PS:  All of my artwork has been uploaded to my shop and can be purchased online.  Feel free to contact me with any questions about the pieces, shipping, etc.  You can also call or text (970) 692-0059.

Chasing Light 4th Annual Art Exhibition

Follow Cow Creek, oil on canvas, 16x20 © Nelia Harper
Follow Cow Creek, oil on canvas, 16×20 © Nelia Harper

I’m excited to share several new oil and pastel paintings at the

4th Annual Chasing Light Art Show.

November 30-December 10
Historic Carnegie Building
200 Mathews Street
Fort Collins, CO

Artist’s Reception – December 2, 6-9pm

On display, Wednesday through Saturday from 12-6pm

There will be artist demonstrations, holiday treats and artwork from 10 local artists.

I’ll be updating my website with new pieces prior to the show.  As always, I provide free delivery in the Fort Collins area.
And, if you are giving the gift of art, I’m happy to gift wrap your painting for you.

Please contact me with any questions.

What is Egg Tempera Anyway?

What is egg tempera?  If you have heard the term, you may have wondered, are people really painting with eggs? The answer is yes!  Here, I’ll show you how it’s done.

bowl of eggs
Egg tempera, one of the oldest known painting mediums, has been found in ancient Rome, Greece, Egypt and India.  The painting method reached a height of popularity in the Middle Ages and during the rise of the Renaissance.  As painting with oil became more common, the use of egg tempera slowly faded away. In the 19th and 20th centuries, the ancient methods were rediscovered. Egg tempera experienced a revival as more and more artists began painting with it again.

Egg tempera uses three simple ingredients:
powdered pigment
   egg yolk

Typically, the egg yolk is separated from the egg white.

Cracked egg

Then, the yolk is punctured to remove the yolk from it’s protective casing.


Pigment is then mixed with water to form a paste.  This paste is mixed with egg yolk and a little water.  Because egg yolk is perishable, the paint needs to be made fresh almost daily.


The painting surface, made of hardboard or solid wood, is coated with many layers of traditional gesso.  Unlike modern acrylic gesso, traditional gesso is made of 100% collagen glue (known as rabbit skin glue), chalk (calcium carbonate) or gypsum (calcium sulfate) and titanium white pigment.  The gesso is also made and applied by hand and then sanded to a smooth finish.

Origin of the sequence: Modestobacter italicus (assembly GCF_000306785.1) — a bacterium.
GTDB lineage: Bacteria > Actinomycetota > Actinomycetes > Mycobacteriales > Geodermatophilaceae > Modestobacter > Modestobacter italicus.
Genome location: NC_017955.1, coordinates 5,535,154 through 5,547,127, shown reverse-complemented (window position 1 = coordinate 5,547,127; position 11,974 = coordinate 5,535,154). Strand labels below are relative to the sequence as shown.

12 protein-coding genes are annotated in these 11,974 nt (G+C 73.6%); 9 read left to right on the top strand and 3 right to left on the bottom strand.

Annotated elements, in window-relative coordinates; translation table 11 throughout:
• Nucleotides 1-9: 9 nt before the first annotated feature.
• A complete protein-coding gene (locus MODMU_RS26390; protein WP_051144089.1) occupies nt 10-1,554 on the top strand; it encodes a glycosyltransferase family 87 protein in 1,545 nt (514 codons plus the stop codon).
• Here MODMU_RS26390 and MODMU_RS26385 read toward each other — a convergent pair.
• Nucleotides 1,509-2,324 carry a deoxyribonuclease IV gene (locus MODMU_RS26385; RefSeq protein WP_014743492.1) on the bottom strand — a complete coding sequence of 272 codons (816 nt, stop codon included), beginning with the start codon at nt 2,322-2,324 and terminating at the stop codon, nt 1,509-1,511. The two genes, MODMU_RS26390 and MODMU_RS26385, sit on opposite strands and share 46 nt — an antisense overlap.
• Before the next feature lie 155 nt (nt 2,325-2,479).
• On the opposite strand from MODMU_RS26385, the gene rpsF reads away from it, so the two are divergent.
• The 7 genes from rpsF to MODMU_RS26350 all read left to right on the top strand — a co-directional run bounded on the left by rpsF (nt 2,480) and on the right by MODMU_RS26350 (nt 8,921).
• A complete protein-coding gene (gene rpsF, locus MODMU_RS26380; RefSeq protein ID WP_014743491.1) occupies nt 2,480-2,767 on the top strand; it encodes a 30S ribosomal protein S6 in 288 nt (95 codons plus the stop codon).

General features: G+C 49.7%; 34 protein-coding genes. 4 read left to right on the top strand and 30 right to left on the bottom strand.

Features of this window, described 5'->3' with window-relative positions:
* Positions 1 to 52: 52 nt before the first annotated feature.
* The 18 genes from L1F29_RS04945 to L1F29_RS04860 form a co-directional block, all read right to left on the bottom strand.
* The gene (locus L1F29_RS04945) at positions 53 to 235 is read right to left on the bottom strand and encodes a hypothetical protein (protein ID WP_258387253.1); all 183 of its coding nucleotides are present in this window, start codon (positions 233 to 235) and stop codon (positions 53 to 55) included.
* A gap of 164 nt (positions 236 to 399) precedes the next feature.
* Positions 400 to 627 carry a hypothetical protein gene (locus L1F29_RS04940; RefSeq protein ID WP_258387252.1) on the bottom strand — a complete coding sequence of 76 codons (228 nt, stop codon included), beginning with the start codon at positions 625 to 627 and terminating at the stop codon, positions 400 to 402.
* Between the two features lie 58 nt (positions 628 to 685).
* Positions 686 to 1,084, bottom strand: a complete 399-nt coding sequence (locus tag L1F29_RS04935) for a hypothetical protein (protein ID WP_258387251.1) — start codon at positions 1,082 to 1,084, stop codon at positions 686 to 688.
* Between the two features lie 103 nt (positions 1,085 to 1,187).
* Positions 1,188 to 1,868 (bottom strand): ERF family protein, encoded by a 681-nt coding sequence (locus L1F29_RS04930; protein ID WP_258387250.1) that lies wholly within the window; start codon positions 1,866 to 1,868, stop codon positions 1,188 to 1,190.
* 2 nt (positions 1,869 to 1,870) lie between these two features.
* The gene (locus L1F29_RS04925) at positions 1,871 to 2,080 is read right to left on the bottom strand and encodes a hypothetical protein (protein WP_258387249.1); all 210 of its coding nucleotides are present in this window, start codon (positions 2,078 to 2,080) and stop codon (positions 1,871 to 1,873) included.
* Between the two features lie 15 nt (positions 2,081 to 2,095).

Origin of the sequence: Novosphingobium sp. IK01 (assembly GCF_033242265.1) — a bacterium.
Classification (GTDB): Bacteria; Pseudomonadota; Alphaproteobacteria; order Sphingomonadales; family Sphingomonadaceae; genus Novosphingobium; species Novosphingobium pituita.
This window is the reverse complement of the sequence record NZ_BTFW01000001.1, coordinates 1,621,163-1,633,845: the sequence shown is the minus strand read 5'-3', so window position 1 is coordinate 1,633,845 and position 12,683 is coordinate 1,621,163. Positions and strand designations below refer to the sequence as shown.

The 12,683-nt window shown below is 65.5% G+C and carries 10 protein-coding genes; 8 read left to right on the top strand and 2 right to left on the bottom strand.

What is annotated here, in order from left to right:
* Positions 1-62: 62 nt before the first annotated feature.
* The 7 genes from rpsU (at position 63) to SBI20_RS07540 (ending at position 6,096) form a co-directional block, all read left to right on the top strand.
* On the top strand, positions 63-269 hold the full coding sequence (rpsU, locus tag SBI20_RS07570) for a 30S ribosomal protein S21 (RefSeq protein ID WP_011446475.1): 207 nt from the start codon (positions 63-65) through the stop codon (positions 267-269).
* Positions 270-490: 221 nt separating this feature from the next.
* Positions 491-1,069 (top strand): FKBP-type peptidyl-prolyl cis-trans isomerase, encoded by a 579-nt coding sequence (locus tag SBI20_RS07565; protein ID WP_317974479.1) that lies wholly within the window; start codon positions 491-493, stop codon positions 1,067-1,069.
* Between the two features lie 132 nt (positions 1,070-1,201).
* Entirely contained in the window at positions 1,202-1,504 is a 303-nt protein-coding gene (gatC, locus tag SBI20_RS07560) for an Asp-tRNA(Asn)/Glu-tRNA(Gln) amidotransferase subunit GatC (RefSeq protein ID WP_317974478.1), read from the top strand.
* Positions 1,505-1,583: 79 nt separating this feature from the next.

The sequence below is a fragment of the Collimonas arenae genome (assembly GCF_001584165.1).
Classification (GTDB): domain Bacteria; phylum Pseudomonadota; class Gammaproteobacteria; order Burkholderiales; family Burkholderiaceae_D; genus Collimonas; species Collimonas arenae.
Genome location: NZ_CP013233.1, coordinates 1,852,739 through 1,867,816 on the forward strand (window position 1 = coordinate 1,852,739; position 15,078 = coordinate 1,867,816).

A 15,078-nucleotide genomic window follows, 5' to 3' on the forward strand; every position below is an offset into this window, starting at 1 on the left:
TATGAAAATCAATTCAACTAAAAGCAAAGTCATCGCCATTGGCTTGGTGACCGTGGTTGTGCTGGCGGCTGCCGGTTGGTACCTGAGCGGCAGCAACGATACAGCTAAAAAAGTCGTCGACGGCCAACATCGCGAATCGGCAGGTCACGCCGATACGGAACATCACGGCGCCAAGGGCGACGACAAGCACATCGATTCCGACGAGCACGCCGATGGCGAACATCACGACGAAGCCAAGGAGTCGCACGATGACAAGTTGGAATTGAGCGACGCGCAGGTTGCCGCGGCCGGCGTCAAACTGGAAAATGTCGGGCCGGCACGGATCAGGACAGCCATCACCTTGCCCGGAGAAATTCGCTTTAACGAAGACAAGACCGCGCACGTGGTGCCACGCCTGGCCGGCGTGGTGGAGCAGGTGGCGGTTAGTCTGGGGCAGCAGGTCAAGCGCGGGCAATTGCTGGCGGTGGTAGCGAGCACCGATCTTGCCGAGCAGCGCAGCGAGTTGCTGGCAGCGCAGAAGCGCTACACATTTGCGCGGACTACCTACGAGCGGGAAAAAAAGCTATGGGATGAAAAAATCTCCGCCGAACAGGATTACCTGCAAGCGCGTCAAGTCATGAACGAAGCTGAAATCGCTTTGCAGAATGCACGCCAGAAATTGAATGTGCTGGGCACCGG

Paint is applied in very thin layers that quickly dry to the touch.  Each coat of underpainting glows through the subsequent layers, creating a luminous result.  The yellow pigment of the yolk (lutein) bleaches out when exposed to light and the water content of the yolk evaporates.  Over time, the egg yolk cures and creates a hard surface.


While the layers dry quickly, dozens and even hundreds of layers of paint can be applied to a single painting.  Often, a single painting will take weeks, months or even years to be finished.  Over a period of months, the paint will continue to cure.  After curing, the painting is either varnished or polished to a shine.

Many egg tempera paintings have survived over the centuries and are on display throughout the world.   Because they do not contain oil, the paintings do not darken over time, and they appear to have been freshly painted.

With proper care (hanging a painting out of direct light), egg tempera paintings will maintain their beauty and continue to inspire others for centuries to come.

Expressions – A Summer Art Exhibit & Sale

"Just Stopping by to Say Hello" egg tempera 8x10
“Just Stopping by to Say Hello” egg tempera 8×10 – SOLD